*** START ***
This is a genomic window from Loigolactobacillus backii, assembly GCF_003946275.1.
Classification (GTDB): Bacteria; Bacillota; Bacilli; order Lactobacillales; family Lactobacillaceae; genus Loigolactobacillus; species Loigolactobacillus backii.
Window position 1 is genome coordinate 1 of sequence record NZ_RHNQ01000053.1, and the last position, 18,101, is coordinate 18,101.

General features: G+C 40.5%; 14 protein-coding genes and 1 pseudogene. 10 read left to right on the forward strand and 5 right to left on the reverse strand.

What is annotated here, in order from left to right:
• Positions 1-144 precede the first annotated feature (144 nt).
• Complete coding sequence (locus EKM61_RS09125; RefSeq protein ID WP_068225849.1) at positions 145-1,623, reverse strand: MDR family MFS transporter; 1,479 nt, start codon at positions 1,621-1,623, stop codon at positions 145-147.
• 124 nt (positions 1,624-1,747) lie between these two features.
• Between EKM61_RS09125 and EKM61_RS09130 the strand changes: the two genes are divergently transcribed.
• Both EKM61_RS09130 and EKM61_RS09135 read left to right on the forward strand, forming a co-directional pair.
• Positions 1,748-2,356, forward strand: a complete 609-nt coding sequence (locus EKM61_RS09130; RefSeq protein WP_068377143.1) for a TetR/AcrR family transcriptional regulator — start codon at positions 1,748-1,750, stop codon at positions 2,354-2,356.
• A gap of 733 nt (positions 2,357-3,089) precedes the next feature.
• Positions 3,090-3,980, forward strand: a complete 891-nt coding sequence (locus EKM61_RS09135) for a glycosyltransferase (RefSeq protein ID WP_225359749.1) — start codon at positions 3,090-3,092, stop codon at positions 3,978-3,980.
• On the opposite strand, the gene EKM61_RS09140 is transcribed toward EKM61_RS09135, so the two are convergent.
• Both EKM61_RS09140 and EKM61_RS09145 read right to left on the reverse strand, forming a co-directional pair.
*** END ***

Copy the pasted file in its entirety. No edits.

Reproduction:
This is a genomic window from Loigolactobacillus backii, assembly GCF_003946275.1.
Classification (GTDB): Bacteria; Bacillota; Bacilli; order Lactobacillales; family Lactobacillaceae; genus Loigolactobacillus; species Loigolactobacillus backii.
Window position 1 is genome coordinate 1 of sequence record NZ_RHNQ01000053.1, and the last position, 18,101, is coordinate 18,101.

General features: G+C 40.5%; 14 protein-coding genes and 1 pseudogene. 10 read left to right on the forward strand and 5 right to left on the reverse strand.

What is annotated here, in order from left to right:
• Positions 1-144 precede the first annotated feature (144 nt).
• Complete coding sequence (locus EKM61_RS09125; RefSeq protein ID WP_068225849.1) at positions 145-1,623, reverse strand: MDR family MFS transporter; 1,479 nt, start codon at positions 1,621-1,623, stop codon at positions 145-147.
• 124 nt (positions 1,624-1,747) lie between these two features.
• Between EKM61_RS09125 and EKM61_RS09130 the strand changes: the two genes are divergently transcribed.
• Both EKM61_RS09130 and EKM61_RS09135 read left to right on the forward strand, forming a co-directional pair.
• Positions 1,748-2,356, forward strand: a complete 609-nt coding sequence (locus EKM61_RS09130; RefSeq protein WP_068377143.1) for a TetR/AcrR family transcriptional regulator — start codon at positions 1,748-1,750, stop codon at positions 2,354-2,356.
• A gap of 733 nt (positions 2,357-3,089) precedes the next feature.
• Positions 3,090-3,980, forward strand: a complete 891-nt coding sequence (locus EKM61_RS09135) for a glycosyltransferase (RefSeq protein ID WP_225359749.1) — start codon at positions 3,090-3,092, stop codon at positions 3,978-3,980.
• On the opposite strand, the gene EKM61_RS09140 is transcribed toward EKM61_RS09135, so the two are convergent.
• Both EKM61_RS09140 and EKM61_RS09145 read right to left on the reverse strand, forming a co-directional pair.